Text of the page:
A Lawyer Story for the New Year


From a lawyer friend up north, :

I decided to get some writing done at Starbucks one recent late afternoon. It just seemed like a preferable alternative – coffee, headphones, no chance of being interrupted. I had been there a couple of blissful hours (way too much coffee, though) when around 5:20 a tall guy around 50, wearing a dress shirt and tie, no jacket, shirt sleeves rolled up, plopped down a couple of seats away, there was no one else near us.

He sat, no coffee, put a thin file folder on the table, began to scroll through his iPhone, every sign of waiting for someone. That somebody showed up at exactly 5:30, (I looked). It was a guy, short, lean, with a perpetual scowl and the air of a problem child. (I know the type). He was in jeans and polo shirt. They obviously know each other, say their ‘hellos’, sorta shake hands, a few words are exchanged, they toss their keys on the table, and head out to the parking lot . . .

Polo guy comes back with a loose-leaf notebook about 2 feet thick with hundreds of tabs. Drops it on table and whole place shakes with the echo. Tie guy comes back with a look of resignation.

I know at once tie guy is a lawyer, polo guy is his client. They go get coffee, come back, sit and start talking. Loudly. They are 5 feet away and I can hear them over Nick Cave and the Bad Seeds … so I turn Nick off and listen … because why not, they’re intruding on the entire coffee shop, obviously not all that concerned with privacy issues.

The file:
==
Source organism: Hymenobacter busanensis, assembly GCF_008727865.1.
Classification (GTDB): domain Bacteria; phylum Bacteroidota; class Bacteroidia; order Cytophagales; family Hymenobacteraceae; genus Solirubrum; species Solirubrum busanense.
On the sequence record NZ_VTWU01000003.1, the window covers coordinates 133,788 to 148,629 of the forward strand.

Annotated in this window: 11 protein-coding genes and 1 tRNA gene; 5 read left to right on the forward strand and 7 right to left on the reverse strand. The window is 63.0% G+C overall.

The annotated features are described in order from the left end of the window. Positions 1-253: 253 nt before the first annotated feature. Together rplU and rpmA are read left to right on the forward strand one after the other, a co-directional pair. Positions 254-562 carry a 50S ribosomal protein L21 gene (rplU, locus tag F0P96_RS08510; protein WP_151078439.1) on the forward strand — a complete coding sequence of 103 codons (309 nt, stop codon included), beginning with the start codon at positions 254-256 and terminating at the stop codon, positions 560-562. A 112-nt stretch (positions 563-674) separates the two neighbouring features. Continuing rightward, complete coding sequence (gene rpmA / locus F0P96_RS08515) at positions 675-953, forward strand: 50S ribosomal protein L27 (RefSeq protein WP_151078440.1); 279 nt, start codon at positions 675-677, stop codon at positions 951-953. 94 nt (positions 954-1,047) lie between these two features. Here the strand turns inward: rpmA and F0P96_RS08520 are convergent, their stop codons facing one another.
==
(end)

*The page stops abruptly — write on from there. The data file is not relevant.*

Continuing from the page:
Tie guy is indeed a lawyer, polo guy is a free-lance orthopedic surgeon being sued for malpractice by a guy who claims that his knee is screwed up forever. As someone with a rebuilt ACL, I am now totally caught up in it. Plus, they’re getting louder. Doc interrupts Lawyer’s every 10th word or so with the kind of verbose legalese only someone who has learned all their law from years of Law & Order repeats employs.

It doesn’t take long before Doc starts ripping through his notebook, tearing at the tabs, gesticulating, arguing points of law with all the finesse a doctor pretending to be an attorney can. He begins laying out his case, the one he has obviously been working on since he found out he needed an attorney. He’s getting loud, the baristas are noticing, everyone on my side of the store moves to the other.

Doc is halfway through a soliloquy of things Lawyer is missing when Lawyer stands. He picks up the thin file folder, removes one thin page. “I’m getting a refill,” he announces to the room and picks up his cup, “while I’m gone, read this,” he drops the sheet on the table, “it’s from the last depo, it’s the nurse’s – your nurse –  just read it …Want anything?”

Doc shakes his head, Lawyer heads for the counter, shadow of a smile playing across his face. Doc reads the page, his face turns white, he starts frantically flipping through the loose-leaf notebook. I’m immediately reminded of Professor Kingsford in The Paper Chase, “You won’t find the answer in the casebook, Mr. Brooks.”

Lawyer hung around the counter, when the barista asked him what he wanted he said, “A beer” before he handed her his cup. As she was doing the refill, Doc was packing up, thirty-pound notebook under his arm, he waved a weak goodbye to Lawyer and headed out. He left the thin file folder on the table.

That’s when it hit me that lawyer guy invited that guy to Starbucks because that was the best place to give him bad news and and keep him somewhat under control. Right from the Jerry Maguire playbook. Except done a lot better.